This Week in Blockchain Research Issue #45
|zk Capital||Feb 12|
Paper of the Week:
Paper Title: Smart Contract Derivatives.
Smart contracts on blockchain platforms have limited capabilities even when developed in Turing Complete languages such as Solidity. They are executed in their own isolated environment, with full access to their own state, but limited access to what is happening in the rest of the blockchain system.
This work puts forth a mechanism which allows so-called derivative smart contracts to read the (potentially private) state of other, so-called underlying, smart contracts, inspect any events they have fired and when, and more generally react arbitrarily to any changes in the execution.
The underlying contract may not be designed (or willing) to work with the derivative contract and hence the proposed mechanism allows it to remain agnostic to the interaction.
This work develops the proposed solution in the form of a Solidity contract which can be used as an oracle to create a derivative contract.
Three options for the instantiation of the oracle contract are given: (i) based on a special Solidity feature and is the cheapest to implement and use, (ii) based on the BTCRelay design and requires helpful users to submit every block to this oracle contract, and (ii) draws from the design in this and harnesses the power of Non-Interactive Proofs of Proof- of-Work (NIPoPoWs) for efficiency.
Authors: Kostis Karantias*, Aggelos Kiayias*‡, and Dionysis Zindros*†,
Summary: This paper has demonstrated attacks on the fairness properties of the various multiparty protocols described here and here; these attacks are only effective, if we weaken the security of their underlying sub-protocol.
Summary: A construction for Bitcoin-like blockchain systems that allows the creation and communication with sidechains of different types without knowing their internal structure.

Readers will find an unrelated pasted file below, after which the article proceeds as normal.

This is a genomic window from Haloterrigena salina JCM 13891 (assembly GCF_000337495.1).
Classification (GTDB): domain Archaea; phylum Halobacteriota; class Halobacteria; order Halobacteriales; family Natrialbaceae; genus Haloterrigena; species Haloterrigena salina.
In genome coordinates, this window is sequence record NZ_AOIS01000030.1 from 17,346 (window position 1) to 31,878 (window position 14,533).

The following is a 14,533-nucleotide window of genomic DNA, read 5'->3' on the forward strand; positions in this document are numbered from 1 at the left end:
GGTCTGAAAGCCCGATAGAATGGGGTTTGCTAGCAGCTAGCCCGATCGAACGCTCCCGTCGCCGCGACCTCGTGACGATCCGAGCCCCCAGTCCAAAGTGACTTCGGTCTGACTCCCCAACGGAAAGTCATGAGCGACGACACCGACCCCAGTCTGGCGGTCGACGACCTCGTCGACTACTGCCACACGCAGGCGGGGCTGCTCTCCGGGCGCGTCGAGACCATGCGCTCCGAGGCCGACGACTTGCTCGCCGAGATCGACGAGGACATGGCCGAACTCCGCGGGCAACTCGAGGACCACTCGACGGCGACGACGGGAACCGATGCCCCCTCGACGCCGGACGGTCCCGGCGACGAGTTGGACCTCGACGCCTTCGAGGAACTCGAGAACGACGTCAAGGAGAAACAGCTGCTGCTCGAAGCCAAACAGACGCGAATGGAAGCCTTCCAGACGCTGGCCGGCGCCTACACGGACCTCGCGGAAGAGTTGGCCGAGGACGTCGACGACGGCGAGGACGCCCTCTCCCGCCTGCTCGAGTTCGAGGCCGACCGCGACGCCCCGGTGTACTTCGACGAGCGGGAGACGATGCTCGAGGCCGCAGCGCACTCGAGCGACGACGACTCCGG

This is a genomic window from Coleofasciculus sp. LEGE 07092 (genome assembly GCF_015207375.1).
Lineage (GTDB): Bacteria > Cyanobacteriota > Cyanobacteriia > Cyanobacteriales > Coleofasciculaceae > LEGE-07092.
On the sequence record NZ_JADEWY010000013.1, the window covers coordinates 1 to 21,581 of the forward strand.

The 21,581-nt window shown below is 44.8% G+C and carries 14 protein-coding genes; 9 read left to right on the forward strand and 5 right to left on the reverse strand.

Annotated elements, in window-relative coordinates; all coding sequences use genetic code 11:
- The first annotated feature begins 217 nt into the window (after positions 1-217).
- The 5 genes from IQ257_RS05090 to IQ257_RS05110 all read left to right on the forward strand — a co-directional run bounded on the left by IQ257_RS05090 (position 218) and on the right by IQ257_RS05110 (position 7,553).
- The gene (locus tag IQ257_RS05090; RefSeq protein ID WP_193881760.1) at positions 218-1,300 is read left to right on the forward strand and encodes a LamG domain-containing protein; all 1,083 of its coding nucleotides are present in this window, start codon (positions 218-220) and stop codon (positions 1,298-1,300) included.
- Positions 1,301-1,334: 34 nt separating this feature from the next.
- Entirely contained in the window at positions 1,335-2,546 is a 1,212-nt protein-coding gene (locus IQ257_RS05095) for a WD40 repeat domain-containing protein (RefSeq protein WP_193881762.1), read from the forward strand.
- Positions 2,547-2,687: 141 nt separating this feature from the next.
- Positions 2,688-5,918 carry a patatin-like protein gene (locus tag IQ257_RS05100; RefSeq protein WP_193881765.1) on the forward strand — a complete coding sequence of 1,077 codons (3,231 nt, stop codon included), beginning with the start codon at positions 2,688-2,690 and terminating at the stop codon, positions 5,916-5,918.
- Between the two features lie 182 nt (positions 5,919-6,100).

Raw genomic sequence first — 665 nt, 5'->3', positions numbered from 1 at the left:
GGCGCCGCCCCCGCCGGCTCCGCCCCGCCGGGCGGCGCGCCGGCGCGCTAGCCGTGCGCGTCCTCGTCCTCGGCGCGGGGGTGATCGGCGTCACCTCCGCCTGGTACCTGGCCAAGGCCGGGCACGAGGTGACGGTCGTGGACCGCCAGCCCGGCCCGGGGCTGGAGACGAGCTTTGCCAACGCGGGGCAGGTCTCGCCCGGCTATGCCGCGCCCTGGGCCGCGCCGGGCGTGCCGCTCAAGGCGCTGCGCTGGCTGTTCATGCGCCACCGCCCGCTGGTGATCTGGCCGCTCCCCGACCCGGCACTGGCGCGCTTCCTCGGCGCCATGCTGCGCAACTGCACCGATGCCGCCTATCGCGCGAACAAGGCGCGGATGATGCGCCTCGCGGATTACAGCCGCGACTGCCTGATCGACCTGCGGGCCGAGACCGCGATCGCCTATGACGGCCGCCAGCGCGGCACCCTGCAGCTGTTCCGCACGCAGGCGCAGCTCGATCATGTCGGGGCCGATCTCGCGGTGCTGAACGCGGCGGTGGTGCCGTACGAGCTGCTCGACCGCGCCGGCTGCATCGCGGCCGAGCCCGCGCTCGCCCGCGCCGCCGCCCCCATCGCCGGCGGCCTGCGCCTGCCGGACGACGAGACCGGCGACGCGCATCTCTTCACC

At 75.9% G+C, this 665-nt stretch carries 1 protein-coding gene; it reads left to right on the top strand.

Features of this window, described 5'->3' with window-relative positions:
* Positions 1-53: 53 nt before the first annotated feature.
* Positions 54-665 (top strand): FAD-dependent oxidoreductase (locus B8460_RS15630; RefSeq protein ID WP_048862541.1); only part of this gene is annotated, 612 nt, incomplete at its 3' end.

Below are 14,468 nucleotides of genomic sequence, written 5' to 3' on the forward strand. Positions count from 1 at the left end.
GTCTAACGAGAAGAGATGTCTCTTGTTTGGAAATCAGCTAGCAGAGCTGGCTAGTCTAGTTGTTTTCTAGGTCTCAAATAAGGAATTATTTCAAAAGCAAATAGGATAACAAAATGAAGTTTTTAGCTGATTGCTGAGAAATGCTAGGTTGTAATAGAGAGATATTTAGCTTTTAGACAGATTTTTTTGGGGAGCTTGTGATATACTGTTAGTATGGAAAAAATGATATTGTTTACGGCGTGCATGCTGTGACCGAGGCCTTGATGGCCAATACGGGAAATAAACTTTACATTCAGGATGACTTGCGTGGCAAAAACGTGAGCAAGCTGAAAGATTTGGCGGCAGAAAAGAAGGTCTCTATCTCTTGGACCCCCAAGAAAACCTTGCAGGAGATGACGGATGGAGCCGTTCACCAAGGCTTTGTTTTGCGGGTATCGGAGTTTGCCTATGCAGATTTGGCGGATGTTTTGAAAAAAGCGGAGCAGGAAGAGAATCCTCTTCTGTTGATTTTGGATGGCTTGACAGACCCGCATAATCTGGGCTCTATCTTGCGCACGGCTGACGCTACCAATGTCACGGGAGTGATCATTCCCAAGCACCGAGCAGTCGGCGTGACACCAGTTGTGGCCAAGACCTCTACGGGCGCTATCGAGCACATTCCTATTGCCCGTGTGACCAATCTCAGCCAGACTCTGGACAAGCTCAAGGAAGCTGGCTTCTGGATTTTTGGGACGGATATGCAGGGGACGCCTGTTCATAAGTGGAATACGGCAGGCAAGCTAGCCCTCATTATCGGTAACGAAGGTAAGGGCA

Summary: A proxy scaling solution for the transfer of ERC20 tokens.
Authors: Hartwig Mayer*, Ismael Bejarano*, Daniel Fernandez†, Gustavo Ajzenman†, Nicolas Ayala†, Nahuel Santoalla†, Carlos Sarraute†, Ariel Futoransky‡.
1. Paper Title: Stacked Garbling for Disjunctive Zero-Knowledge Proofs.
Summary: A privacy- free circuit garbling scheme that can be used with the JKO GC-ZKP protocol to construct more efficient ZKP.
Affiliations: * Georgia Institute of Technology.
Summary: The first two BA protocols with Õ(1) balanced communication, offering a tradeoff between setup and cryptographic assumptions.
2. Paper Title: Comparison of Decentralization in DPoS and PoW Blockchains.
Summary: This paper presents a comparison study of the level of decentralization in Bitcoin and in Steem, a leading Delegated-Proof-of-Stake (DPoS) blockchain.
Summary: The aim of this paper is to draw on institutional governance theory—including corporate governance—to provide insights into the core considerations in designing blockchain governance mechanisms.
Affiliations: * RMIT Blockchain Innovation Hub.
Summary: This paper discusses how smart contracts can be used for securities transactions on the DLT network.
Authors: Joseph Lee*,
Affiliations: * University of Exeter.
Feb 10-14 - Financial Cryptography and Data Security 2020(Malaysia)
Feb 19-21 - Stanford Blockchain Conference 2020 (Palo Alto)
March 07-08 - Cryptoeconomic Systems Conference 2020 by MIT Press (Boston)
Past Conferences’ Videos:
“Significant research in the blockchain space is constantly being achieved by academic researchers. Unfortunately, a lot of this research is overlooked due to the massive numbers of papers being generated and the way they are being promoted and published. We’ve put together a categorized list of academic papers that can guide our subscribers and keep them up to date.”
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